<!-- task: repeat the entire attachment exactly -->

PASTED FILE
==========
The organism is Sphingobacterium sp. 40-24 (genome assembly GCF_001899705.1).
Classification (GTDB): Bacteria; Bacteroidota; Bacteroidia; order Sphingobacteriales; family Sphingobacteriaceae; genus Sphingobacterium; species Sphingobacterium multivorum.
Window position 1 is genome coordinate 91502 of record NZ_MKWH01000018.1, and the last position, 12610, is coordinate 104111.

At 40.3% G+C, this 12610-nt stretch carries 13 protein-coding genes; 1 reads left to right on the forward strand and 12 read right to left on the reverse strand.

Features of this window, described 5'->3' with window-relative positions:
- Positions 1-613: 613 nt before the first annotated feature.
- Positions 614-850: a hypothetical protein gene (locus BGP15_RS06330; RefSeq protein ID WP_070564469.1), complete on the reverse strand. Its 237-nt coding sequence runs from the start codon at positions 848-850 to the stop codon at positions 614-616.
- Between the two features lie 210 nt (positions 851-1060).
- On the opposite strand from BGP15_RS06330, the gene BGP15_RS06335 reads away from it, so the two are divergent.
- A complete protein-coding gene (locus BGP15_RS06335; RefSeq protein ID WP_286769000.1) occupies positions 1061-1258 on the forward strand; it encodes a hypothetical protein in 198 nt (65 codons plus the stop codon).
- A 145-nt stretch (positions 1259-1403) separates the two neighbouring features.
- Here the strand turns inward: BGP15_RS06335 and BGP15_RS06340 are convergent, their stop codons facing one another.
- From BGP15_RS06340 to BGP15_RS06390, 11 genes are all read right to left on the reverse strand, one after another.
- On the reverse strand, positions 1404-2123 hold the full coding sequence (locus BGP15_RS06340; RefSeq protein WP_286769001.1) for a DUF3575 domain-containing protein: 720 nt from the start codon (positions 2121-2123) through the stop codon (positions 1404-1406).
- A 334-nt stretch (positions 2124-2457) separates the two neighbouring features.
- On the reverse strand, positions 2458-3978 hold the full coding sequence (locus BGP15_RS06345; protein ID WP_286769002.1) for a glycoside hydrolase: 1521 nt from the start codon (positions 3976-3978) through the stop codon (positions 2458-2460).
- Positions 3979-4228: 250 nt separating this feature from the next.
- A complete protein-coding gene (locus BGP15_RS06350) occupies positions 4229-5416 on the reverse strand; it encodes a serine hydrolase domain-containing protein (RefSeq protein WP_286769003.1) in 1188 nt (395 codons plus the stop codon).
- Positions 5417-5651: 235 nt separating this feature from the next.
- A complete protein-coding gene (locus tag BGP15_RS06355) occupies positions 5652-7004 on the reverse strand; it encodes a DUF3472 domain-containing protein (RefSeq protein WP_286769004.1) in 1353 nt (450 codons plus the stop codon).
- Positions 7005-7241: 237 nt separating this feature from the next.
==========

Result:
The organism is Sphingobacterium sp. 40-24 (genome assembly GCF_001899705.1).
Classification (GTDB): Bacteria; Bacteroidota; Bacteroidia; order Sphingobacteriales; family Sphingobacteriaceae; genus Sphingobacterium; species Sphingobacterium multivorum.
Window position 1 is genome coordinate 91502 of record NZ_MKWH01000018.1, and the last position, 12610, is coordinate 104111.

At 40.3% G+C, this 12610-nt stretch carries 13 protein-coding genes; 1 reads left to right on the forward strand and 12 read right to left on the reverse strand.

Features of this window, described 5'->3' with window-relative positions:
- Positions 1-613: 613 nt before the first annotated feature.
- Positions 614-850: a hypothetical protein gene (locus BGP15_RS06330; RefSeq protein ID WP_070564469.1), complete on the reverse strand. Its 237-nt coding sequence runs from the start codon at positions 848-850 to the stop codon at positions 614-616.
- Between the two features lie 210 nt (positions 851-1060).
- On the opposite strand from BGP15_RS06330, the gene BGP15_RS06335 reads away from it, so the two are divergent.
- A complete protein-coding gene (locus BGP15_RS06335; RefSeq protein ID WP_286769000.1) occupies positions 1061-1258 on the forward strand; it encodes a hypothetical protein in 198 nt (65 codons plus the stop codon).
- A 145-nt stretch (positions 1259-1403) separates the two neighbouring features.
- Here the strand turns inward: BGP15_RS06335 and BGP15_RS06340 are convergent, their stop codons facing one another.
- From BGP15_RS06340 to BGP15_RS06390, 11 genes are all read right to left on the reverse strand, one after another.
- On the reverse strand, positions 1404-2123 hold the full coding sequence (locus BGP15_RS06340; RefSeq protein WP_286769001.1) for a DUF3575 domain-containing protein: 720 nt from the start codon (positions 2121-2123) through the stop codon (positions 1404-1406).
- A 334-nt stretch (positions 2124-2457) separates the two neighbouring features.
- On the reverse strand, positions 2458-3978 hold the full coding sequence (locus BGP15_RS06345; protein ID WP_286769002.1) for a glycoside hydrolase: 1521 nt from the start codon (positions 3976-3978) through the stop codon (positions 2458-2460).
- Positions 3979-4228: 250 nt separating this feature from the next.
- A complete protein-coding gene (locus BGP15_RS06350) occupies positions 4229-5416 on the reverse strand; it encodes a serine hydrolase domain-containing protein (RefSeq protein WP_286769003.1) in 1188 nt (395 codons plus the stop codon).
- Positions 5417-5651: 235 nt separating this feature from the next.
- A complete protein-coding gene (locus tag BGP15_RS06355) occupies positions 5652-7004 on the reverse strand; it encodes a DUF3472 domain-containing protein (RefSeq protein WP_286769004.1) in 1353 nt (450 codons plus the stop codon).
- Positions 7005-7241: 237 nt separating this feature from the next.